MEDIA RELEASE: Almost 1 Million People In Ireland Grew Up With A Problem Drinker In The Home

24 Oct 2023

Research has found that 25% of adults in Ireland – almost 1 million people – experienced living with a problem drinker as a child, an event hosted by Alcohol Action Ireland (AAI) heard today (Tuesday Oct 24). 

The Adverse Childhood Experience (ACE) comparison study carried out by Maynooth University also found ‘significant association’ between post-traumatic stress disorder (PTSD) and having a problem drinker in household, once again highlighting the impact of this ACE on mental health. 

The paper notes the high level of alcohol use in the whole of population in Ireland as a likely contributor to this ACE in particular. 

Alcohol Action Ireland, through its Silent Voices initiative, is hosting a series of events this week to highlight the impact of this often hidden adverse childhood experience (ACE) on young people, which can last into adulthood. 

Dr Sheila Gilheany CEO of AAI, said: “As a society we are in denial about the harm alcohol causes to children. It is imperative that we start to take this issue more seriously and to realise the impact that problem alcohol use in the home is having on invisible victims of alcohol harm – children. Often when a child has mental health needs they are manifesting some trauma in the family.

“In our new policy document launched today, Problem alcohol use in the home, the invisible victims of alcohol harm, we are calling on government to ensure that professionals including GPs,social workers, teachers, psychologists, psychiatrists and other mental health workers must be trained in how to recognise the traits of this ACE and its impacts across the lifespan. We have a national strategy around this issue and training is available from the HSE, it just requires joined up thinking and urgency in order to prevent more children from struggling with this across their lifespan.  Not taking preventative action has huge costs for individuals and societies. Research has found that it costs Ireland €7billion annually to deal with the consequences people live with from ACEs.” 

She continued: “It’s important to say that this is not about blaming parents. Irish society is saturated with alcohol marketing that sells a powerful myth that alcohol doesn’t have any downsides. Parents are dealing with their own stresses and traumas and a lack of trauma-informed services to help people with mental health needs and substance use issues that are so common these days, leads people to use alcohol more and more.”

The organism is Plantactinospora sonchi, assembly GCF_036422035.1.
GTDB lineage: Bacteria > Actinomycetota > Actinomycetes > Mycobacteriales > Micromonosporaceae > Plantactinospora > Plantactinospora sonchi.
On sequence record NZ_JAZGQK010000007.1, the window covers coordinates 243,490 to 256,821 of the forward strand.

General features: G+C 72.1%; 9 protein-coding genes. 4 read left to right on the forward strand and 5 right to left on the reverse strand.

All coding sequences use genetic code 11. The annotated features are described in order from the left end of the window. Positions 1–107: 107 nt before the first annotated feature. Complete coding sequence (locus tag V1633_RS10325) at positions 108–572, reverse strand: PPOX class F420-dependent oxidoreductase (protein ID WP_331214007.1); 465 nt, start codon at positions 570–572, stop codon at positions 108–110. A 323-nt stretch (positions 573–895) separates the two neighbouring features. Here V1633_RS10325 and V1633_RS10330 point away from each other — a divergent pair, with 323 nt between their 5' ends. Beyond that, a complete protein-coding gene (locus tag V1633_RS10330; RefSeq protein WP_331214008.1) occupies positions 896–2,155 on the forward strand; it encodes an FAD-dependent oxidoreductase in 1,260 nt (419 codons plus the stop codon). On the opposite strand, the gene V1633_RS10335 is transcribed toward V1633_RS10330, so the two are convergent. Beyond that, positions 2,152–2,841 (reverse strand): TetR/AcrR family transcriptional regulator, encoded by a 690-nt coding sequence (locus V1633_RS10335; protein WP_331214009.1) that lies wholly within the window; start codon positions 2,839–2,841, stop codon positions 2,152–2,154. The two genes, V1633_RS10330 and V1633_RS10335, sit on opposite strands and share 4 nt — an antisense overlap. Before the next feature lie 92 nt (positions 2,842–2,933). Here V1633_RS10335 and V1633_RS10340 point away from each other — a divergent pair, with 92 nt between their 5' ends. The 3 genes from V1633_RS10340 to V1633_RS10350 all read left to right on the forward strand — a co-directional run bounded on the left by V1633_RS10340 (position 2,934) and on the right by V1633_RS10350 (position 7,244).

Research presented today by Professor of Social Work & Social Policy at TCD, Trevor Spratt, will highlight the role of ‘one good adult’, which can make a significant difference to the lives of these children -in particular adults associated with formal services such as teachers, youth workers as well as trusted extended family and community members. 

Ombudsman for Children Niall Muldoon, who is chairing today’s opening event, said: 

“Research shows that children growing up with problem alcohol use in the home are more likely to experience mental health problems, to have poor school attendance, behavioural problems, as well as substance use problems and eating disorders.  These are stark findings that we’ve known about for some time. Yet often, we do not join the dots between young people’s issues and their lived experiences. We must do better as a state in understanding children’s behaviours in terms of what is going on in their lives. This goes beyond the small number of children who come to the attention of Tusla, CAMHS or the Gardaí and as a nation we need to acknowledge the need for our communities, schools and clubs to understand the possible traumas in children’s lives and ensure they are listened to and supported in the contexts they live in.” 


Ailbhe Smyth, patron of Alcohol Action’s Silent Voices initiative and who grew up with this issue said: “Families are deeply disrupted when someone is dependent on alcohol or other substances. The trauma that permeates throughout the family can cause family members  – and children to have their own mental health needs.  Often times there can be other compounding issues such as domestic abuse which can further trap people in addiction and trauma. We need to find ways to ensure that services responding to people are able to deal with the holistic and co-occurring needs that arise and we need far more supports for children and families in order to break intergenerational trauma cycles.” 

A good example of such joined up thinking is the programme, Operation Encompass which, if implemented, would allow for schools to be informed if Gardai have attended the family home and hence provide some immediate support in school to traumatised children. This early intervention initiative would help put children on the radar of at least one good adult.  


  1. For media queries, contact Conor Keane at +353 87 995 0186 or email:
  2. End the Silence events
  • Joining the dots – webinar 24 October
  • Triple trauma in the home – Buswells Hotel 25 October
  • Invisible victims – webinar 26 October

Full details here:

  1. Alcohol Action Ireland policy briefing – Problem alcohol use in the home, the invisible victims of alcohol harm
  2. Operation Encompass. Silent Voices and Alcohol Action Ireland have been advocating for Operation Encompasssince 2020. Operation Encompass is supported by organisations such as the Children’s Rights Alliance, ISPCC, INTO, the Office of the Ombudsman for Children, Chair of the Irish Association of Social Workers, Vivian Guerin, the former Special Rapporteur on Child Protection Conor O’Mahony, and many others, in relation to the need for this early intervention. Currently under consideration by the Dept of Justice as part of the Strategy on Domestic, Sexual and Gender Based Violence.


Free toolkit of resources – AAI_toolkit_Interactive_.pdf (